Research barriers
He said that violent conflict and underdevelopment are hampering efforts to solve the mystery of what’s causing the disease in Aweil, which may be the same as the one that cropped up in Darfur last year.
“There are a whole host of challenges in uncovering the cause of this outbreak,” he said. “For example, the regional instability, the poor infrastructure, and therefore just a lack of easy access.
South Sudan’s severely underfunded health system also hampers efforts to identify and control the disease. The health ministry has taken the lead role in the response, but it has not been given a budget to do so. 
The government’s expenditure on health accounted for only four percent of GDP in 2013, the eighth lowest rate in the world, according to the World Bank. The 2016 national budget allocated more than 10 times the amount of funding to its military than it did to the health sector.
After almost half a century of war, South Sudan split from Sudan in 2011, but clashes continued to erupt along the newly-drawn border as well as between tribal and militia groups. In 2014, South Sudan’s military split along tribal lines and civil war erupted. The conflict choked off oil production, virtually the only source of revenue, further impoverishing the country.
Still, health ministry officials say they are trying their best with the resources they have.
“Since December, we have put in place some safety measures,” said Dr. John Rumunu, director general for preventive health services at the health ministry in the capital, Juba.
The building is almost always lacking electricity since the ministry cannot afford to run generators and city power is rare.
“We have been communicating the risk, and we are asking people to come for whomever has these kinds of symptoms,” he said in an interview in his dimly lit office.
jl/jf/ag
(PHOTO: A patient gets treated at a hospital run by Médecins Sans Frontières​ in the South Sudan town of Malakal. Anna Surinyach/MSF)

Thursday, March 31, 2016

Drones deliver sterile insects to tackle disease in Ethiopia

Drones deliver sterile insects to tackle disease in Ethiopia: "Drones deliver sterile insects to tackle disease in Ethiopia
They reduce the tsetse fly population and stop the spread of trypanosomiasis.

Nick Summers , @nisummers
03.30.16 in Robots

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To combat disease-ridden tsetse flies in Africa, the International Atomic Energy Agency (IAEA) is enlisting heavy-duty drones. An autonomous system has been developed by Embention, which can fly for up two hours at a cruise speed of 20 meters per second. Under each wing is a stack of temperature controlled pods, each containing a swarm of sterile male insects. These little creatures have been pummelled with gamma radiation, courtesy of the IAEA, while they were bred in captivity. Once they're in the wild, they mate ferociously with the native population, producing no offspring and consequentially lowering the tsetse fly population.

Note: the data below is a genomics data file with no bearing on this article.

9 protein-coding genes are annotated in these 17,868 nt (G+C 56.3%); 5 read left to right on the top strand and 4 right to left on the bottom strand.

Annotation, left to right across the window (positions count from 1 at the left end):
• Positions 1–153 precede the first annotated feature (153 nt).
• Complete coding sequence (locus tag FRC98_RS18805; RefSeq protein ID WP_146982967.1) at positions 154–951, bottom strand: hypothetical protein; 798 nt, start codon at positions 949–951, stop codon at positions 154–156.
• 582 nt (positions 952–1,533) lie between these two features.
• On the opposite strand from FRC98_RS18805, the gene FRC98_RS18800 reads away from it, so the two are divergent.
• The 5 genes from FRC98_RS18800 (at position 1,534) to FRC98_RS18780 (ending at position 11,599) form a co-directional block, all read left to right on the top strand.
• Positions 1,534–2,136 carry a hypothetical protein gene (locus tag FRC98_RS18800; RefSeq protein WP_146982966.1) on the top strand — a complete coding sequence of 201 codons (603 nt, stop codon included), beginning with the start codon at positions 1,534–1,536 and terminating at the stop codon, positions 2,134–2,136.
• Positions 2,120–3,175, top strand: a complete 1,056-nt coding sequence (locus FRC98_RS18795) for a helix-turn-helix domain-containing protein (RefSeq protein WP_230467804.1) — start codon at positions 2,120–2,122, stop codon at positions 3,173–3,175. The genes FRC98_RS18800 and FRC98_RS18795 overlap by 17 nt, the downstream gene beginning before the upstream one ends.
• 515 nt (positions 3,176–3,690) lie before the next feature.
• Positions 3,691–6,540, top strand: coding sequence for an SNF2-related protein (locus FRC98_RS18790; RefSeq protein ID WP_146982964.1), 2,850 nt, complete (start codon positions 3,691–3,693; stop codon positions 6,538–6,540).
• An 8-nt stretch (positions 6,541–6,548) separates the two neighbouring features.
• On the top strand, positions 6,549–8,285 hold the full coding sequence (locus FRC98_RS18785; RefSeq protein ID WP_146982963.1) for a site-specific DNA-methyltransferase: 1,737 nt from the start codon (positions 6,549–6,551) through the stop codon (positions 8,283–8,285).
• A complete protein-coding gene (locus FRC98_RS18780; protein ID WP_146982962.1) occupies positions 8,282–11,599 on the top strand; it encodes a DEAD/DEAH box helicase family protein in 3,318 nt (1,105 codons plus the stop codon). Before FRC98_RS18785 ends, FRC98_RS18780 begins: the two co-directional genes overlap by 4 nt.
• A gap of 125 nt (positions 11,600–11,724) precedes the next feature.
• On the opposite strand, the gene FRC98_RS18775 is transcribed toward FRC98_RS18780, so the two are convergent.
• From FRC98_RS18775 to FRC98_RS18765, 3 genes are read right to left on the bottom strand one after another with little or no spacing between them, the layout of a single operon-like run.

"The wild population will decline progressively," Argiles-Herrero, an IAEA scientist working on the drone project said. "The survivors are overwhelmed with more sterile males every week, at a ration of 10:1, so in the end the population cannot recover and can eventually be eradicated."



The approach could be replicated with manned aircraft, but there are benefits to using the drones. First of all, they're cheaper to use, given their size and autonomous flight capabilities. They're also more effective because they can fly lower than their manned equivalent. Embention's system is convenient too, as it can be programmed to drop the insects at different rates depending on the area. So if the region has a particularly high tsetse fly population, the drone can up its dosage accordingly. Otherwise, it will simply drop the boxes at predefined coordinates.

The drones are being tested in Ethiopia, where tsetse flies affect at least 200,000 square kilometers of fertile land. Embention and the IAEA are working with the Ethiopian Ministry of Livestock and the UN Food and Agriculture Organisation to fine-tune the system. If it's successful, the autonomous planes could be rolled out further, tackling the problem in wider areas. That would slow the spread of trypanosomosis, commonly known as sleeping sickness, and ultimately save human lives.

Gallery: Drone to tackle tsetse flies | 4 Photos

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Prof. Muse Tegegne has lectured sociology Change &  Liberation  in Europe, Africa and Americas. He has obtained  Doctorat es Science from the University of Geneva.   A PhD in Developmental Studies & ND in Natural Therapies.  He wrote on the  problematic of  the Horn of  Africa extensively. He Speaks Amharic, Tigergna, Hebrew, English, French. He has a good comprehension of Arabic, Spanish and Italian.